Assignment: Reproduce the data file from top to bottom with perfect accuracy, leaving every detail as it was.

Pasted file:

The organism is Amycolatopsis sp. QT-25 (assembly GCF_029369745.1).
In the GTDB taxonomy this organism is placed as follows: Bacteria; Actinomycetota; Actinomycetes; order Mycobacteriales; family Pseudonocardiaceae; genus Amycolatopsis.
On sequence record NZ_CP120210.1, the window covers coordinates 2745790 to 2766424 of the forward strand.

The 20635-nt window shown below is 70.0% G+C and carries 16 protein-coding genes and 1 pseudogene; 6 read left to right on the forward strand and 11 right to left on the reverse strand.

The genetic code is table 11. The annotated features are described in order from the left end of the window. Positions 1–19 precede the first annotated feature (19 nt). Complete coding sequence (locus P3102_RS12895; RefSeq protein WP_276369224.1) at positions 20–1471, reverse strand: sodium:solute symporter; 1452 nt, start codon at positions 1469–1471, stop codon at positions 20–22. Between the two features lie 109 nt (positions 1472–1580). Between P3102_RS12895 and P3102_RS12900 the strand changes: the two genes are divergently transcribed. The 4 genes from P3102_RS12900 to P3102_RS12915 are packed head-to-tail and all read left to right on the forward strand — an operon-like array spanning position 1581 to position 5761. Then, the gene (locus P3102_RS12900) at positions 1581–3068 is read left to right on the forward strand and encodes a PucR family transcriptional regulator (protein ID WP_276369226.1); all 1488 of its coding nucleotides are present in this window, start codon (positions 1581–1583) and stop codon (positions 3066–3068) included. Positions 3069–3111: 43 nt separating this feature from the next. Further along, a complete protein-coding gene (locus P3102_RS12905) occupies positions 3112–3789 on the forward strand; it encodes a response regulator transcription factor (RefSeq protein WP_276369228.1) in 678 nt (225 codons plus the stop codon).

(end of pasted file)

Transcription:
The organism is Amycolatopsis sp. QT-25 (assembly GCF_029369745.1).
In the GTDB taxonomy this organism is placed as follows: Bacteria; Actinomycetota; Actinomycetes; order Mycobacteriales; family Pseudonocardiaceae; genus Amycolatopsis.
On sequence record NZ_CP120210.1, the window covers coordinates 2745790 to 2766424 of the forward strand.

The 20635-nt window shown below is 70.0% G+C and carries 16 protein-coding genes and 1 pseudogene; 6 read left to right on the forward strand and 11 right to left on the reverse strand.

The genetic code is table 11. The annotated features are described in order from the left end of the window. Positions 1–19 precede the first annotated feature (19 nt). Complete coding sequence (locus P3102_RS12895; RefSeq protein WP_276369224.1) at positions 20–1471, reverse strand: sodium:solute symporter; 1452 nt, start codon at positions 1469–1471, stop codon at positions 20–22. Between the two features lie 109 nt (positions 1472–1580). Between P3102_RS12895 and P3102_RS12900 the strand changes: the two genes are divergently transcribed. The 4 genes from P3102_RS12900 to P3102_RS12915 are packed head-to-tail and all read left to right on the forward strand — an operon-like array spanning position 1581 to position 5761. Then, the gene (locus P3102_RS12900) at positions 1581–3068 is read left to right on the forward strand and encodes a PucR family transcriptional regulator (protein ID WP_276369226.1); all 1488 of its coding nucleotides are present in this window, start codon (positions 1581–1583) and stop codon (positions 3066–3068) included. Positions 3069–3111: 43 nt separating this feature from the next. Further along, a complete protein-coding gene (locus P3102_RS12905) occupies positions 3112–3789 on the forward strand; it encodes a response regulator transcription factor (RefSeq protein WP_276369228.1) in 678 nt (225 codons plus the stop codon).